MEMETERIA by Thomas May

Music & the Arts

Keeping Time

If only György Ligeti were still around to see this. Robert Gonzalez reports on an amazing experiment in induced metronome synchrony:

If you place 32 metronomes on a static object and set them rocking out of phase with one another, they will remain that way indefinitely. Place them on a moveable surface, however, and something very interesting (and very mesmerizing) happens.

The metronomes in this video fall into the latter camp. Energy from the motion of one ticking metronome can affect the motion of every metronome around it, while the motion of every other metronome affects the motion of our original metronome right back. All this inter-metranome “communication” is facilitated by the board, which serves as an energetic intermediary between all the metronomes that rest upon its surface. The metronomes in this video (which are really just pendulums, or, if you want to get really technical, oscillators) are said to be “coupled.”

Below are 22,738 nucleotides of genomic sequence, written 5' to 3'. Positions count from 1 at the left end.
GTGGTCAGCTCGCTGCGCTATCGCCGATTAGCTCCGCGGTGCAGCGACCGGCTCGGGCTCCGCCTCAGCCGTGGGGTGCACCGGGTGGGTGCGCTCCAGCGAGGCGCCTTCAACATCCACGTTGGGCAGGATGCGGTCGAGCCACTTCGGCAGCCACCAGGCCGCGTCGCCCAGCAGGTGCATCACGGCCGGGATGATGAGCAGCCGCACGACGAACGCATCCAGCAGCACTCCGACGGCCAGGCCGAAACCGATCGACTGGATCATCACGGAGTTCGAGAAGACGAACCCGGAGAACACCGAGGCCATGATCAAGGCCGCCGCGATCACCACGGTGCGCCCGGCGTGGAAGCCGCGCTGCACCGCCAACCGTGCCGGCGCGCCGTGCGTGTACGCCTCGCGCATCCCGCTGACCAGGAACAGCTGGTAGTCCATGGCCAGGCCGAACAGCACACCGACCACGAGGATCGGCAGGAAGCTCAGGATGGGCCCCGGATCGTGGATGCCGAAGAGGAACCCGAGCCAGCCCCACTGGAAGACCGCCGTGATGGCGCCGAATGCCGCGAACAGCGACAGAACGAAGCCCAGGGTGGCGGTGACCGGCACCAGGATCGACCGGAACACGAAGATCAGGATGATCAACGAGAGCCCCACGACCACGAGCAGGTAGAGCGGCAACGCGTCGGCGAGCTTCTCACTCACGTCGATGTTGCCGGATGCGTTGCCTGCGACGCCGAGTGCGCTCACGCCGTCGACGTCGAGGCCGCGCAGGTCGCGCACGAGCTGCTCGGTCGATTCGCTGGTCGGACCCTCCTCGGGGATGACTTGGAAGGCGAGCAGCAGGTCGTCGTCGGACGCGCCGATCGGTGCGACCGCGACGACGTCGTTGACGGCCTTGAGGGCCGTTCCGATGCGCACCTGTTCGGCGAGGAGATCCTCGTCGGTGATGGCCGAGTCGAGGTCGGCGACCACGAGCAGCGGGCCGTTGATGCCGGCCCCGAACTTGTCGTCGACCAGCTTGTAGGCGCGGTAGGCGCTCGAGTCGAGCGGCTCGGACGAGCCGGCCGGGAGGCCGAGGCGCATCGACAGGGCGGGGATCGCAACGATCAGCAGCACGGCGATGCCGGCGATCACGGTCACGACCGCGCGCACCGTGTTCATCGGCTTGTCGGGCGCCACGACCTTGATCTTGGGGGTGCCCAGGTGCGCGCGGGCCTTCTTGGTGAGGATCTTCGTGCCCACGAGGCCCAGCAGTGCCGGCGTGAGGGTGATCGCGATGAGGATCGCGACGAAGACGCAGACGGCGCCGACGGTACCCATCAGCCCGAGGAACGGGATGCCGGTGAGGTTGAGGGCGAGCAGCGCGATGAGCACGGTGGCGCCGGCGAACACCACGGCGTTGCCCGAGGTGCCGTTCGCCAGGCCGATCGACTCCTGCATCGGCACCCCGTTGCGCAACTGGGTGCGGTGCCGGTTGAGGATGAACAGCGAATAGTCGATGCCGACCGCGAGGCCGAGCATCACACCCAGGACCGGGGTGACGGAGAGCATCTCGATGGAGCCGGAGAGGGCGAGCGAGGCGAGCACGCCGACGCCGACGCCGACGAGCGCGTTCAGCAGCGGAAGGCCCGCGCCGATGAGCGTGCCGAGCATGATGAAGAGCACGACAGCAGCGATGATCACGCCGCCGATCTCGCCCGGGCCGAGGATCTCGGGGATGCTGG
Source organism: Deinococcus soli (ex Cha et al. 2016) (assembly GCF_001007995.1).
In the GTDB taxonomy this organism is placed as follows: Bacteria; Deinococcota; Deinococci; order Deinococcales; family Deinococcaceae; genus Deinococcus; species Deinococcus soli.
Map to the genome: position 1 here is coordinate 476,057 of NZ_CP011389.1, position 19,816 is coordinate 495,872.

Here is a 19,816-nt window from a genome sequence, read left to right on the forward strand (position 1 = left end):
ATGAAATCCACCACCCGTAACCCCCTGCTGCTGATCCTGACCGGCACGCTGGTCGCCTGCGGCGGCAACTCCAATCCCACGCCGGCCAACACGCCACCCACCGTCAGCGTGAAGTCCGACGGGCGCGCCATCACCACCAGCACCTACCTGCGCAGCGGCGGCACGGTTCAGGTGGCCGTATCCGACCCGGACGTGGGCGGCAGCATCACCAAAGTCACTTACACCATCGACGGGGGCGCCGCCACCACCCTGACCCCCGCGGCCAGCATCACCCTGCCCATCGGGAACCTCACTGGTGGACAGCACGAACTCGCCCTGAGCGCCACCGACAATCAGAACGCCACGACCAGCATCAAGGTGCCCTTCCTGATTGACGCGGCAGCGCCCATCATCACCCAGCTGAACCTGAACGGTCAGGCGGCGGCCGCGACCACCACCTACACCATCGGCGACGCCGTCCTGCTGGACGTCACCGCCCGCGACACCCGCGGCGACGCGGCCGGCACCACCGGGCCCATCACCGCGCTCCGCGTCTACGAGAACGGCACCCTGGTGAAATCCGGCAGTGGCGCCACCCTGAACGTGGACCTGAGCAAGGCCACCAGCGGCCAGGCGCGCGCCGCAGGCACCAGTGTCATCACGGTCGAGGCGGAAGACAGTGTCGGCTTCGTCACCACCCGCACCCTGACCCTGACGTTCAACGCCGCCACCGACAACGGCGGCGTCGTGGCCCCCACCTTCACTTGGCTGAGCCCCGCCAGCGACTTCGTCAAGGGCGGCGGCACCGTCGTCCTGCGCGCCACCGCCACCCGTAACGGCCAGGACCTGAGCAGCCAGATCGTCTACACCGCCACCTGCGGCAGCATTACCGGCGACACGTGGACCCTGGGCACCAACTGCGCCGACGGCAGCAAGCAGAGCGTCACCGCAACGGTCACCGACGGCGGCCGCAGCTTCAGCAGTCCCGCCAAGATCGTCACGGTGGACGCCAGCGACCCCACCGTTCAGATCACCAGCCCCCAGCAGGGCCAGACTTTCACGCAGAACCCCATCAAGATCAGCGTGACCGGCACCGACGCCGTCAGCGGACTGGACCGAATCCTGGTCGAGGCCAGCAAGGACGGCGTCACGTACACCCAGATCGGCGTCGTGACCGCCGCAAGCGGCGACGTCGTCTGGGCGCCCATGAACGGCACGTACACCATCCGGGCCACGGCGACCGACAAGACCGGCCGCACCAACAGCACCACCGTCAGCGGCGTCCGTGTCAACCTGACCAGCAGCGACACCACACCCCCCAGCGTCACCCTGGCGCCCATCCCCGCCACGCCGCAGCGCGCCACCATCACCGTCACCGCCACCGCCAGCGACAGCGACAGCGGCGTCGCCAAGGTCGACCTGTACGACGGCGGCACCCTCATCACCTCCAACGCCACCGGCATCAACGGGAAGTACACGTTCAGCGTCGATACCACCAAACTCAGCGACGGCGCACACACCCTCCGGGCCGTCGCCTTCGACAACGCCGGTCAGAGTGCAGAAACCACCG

(Hat tip: Steve Silberman)

Ligeti’s famous “anti-ideological” Poème symphonique for 100 metronomes from 1962 works in the opposite direction. The metronomes are wound up to start more or less simultaneously, and the work then takes shape as a sublimely absurd/absurdly sublime music of entropy: individual “voices”/rhythmic patterns emerge from the cloud of sound until…silence overtakes the last one:

Filed under: modernist composers, science,

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